Need to Boost Your Trade Show ROI?
Watch the Video Below to See How We Can Help


Trade show magician chad chesmark

About the Author: Chad Chesmark is “The Trade Show Guy.” He specializes in making exhibitors shine on the trade show floor with live, interactive, and entertaining, marketing presentations.
Chad can be reached at www.TheTradeShowGuy.com

Posted by Chad@thetradeshowguy.com on September 2, 2016

The Trade Show Attendee’s Mind: Let’s Have a Look Inside

A Look Inside the Trade Show Attendee’s Mind

Knowing what your audience wants will boost your show success

Trade shows are a hectic environment. They’re filled with thousands of people scavenging from booth to booth hoping to collect a giant bag full of giveaways. It’s like Trick-or-Treat for adults.

Hidden amongst those thousands of people are your target audience. Your goal is to sift through the masses in order to connect with the maximum number of qualified leads.

Before we can do that though, we need to understand what’s going through the minds of the trade show masses.

Attendees Are Selfish

This is not an attack on the character of trade show attendees. It’s simply human nature that affects all of us. People attending a trade show won’t care what your company has to offer until they’re shown how your company’s product or service can make their life easier.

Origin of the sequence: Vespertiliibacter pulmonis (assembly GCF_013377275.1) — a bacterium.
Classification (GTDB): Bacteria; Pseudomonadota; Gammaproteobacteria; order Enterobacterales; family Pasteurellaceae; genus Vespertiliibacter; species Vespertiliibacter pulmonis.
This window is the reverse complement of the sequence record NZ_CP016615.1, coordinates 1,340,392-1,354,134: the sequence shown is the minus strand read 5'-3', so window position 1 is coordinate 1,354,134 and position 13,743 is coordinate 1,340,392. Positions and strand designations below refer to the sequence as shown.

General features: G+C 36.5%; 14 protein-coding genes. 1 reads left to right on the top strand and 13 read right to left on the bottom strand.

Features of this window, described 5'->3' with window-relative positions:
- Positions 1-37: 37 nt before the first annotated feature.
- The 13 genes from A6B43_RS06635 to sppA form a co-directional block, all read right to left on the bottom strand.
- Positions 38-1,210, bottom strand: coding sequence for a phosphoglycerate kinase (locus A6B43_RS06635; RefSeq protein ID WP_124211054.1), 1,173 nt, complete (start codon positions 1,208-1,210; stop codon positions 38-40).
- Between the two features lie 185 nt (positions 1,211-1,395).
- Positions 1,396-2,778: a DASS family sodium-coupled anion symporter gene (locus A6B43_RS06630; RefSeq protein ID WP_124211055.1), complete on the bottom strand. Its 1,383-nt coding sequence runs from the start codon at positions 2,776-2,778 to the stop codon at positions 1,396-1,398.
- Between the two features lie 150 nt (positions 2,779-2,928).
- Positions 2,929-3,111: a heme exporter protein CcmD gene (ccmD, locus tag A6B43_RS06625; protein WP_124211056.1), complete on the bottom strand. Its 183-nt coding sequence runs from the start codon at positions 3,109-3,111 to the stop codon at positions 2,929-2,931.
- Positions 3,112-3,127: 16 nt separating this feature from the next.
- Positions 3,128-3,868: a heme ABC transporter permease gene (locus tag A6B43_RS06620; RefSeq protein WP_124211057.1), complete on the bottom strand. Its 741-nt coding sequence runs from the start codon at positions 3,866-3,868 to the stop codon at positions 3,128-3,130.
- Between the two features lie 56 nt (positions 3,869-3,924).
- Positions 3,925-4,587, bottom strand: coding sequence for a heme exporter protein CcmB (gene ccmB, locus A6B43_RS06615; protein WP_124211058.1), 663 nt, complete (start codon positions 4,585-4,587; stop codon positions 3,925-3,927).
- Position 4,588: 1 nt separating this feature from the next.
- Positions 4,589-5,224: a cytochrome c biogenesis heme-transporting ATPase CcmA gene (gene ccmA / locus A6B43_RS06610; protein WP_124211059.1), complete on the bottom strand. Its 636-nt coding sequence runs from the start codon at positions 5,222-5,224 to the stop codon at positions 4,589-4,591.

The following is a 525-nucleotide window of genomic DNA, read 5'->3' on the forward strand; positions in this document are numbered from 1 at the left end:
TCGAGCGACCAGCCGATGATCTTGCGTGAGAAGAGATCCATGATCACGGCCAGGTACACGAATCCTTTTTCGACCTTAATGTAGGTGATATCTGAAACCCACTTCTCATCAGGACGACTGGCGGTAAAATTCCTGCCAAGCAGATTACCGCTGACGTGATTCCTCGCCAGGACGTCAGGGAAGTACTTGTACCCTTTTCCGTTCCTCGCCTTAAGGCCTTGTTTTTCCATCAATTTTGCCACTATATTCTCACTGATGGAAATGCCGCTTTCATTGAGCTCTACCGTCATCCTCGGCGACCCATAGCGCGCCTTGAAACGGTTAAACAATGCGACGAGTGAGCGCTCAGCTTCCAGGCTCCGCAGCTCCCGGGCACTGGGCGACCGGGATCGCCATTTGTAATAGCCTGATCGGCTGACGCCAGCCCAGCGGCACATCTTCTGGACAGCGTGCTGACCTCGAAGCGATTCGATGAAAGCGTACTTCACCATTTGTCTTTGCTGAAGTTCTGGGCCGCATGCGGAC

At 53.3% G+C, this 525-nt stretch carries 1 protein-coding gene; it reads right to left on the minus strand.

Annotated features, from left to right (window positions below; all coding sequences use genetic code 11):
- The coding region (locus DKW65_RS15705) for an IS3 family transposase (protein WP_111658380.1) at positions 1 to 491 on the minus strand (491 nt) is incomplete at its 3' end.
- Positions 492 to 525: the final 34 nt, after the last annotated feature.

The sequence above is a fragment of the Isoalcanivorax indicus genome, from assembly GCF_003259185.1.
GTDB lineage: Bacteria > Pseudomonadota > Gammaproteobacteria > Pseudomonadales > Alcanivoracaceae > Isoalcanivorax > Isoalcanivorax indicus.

It all comes back to WIIFM, or “What’s In It For Me.” WIIFM is the ONLY thing that attendees care about. Knowing this fact of human nature can help you shape your trade show marketing strategy for maximum results.

What trade show attendees are thinking

Focus on the Benefits

I see far too many companies focusing on the features of their product or service. Attendees do not care about features. They only care about benefits.

If your trade show presentation includes features, they MUST be followed up with the benefits of that feature!

When planning each stage of your trade show action plan, more on that later, you must constantly be asking yourself, “What’s in it for my clients?” How can your potential clients benefit from what your company has to offer?

Be the Shiny Object

Trade shows have so much going on that it can lead to sensory overload for the attendees. You must find a way to stand out from sea of booths. You must be the shiny object.

We’ll delve more into the logistics of standing out later in the book, but for now, I want you to realize why it’s so important.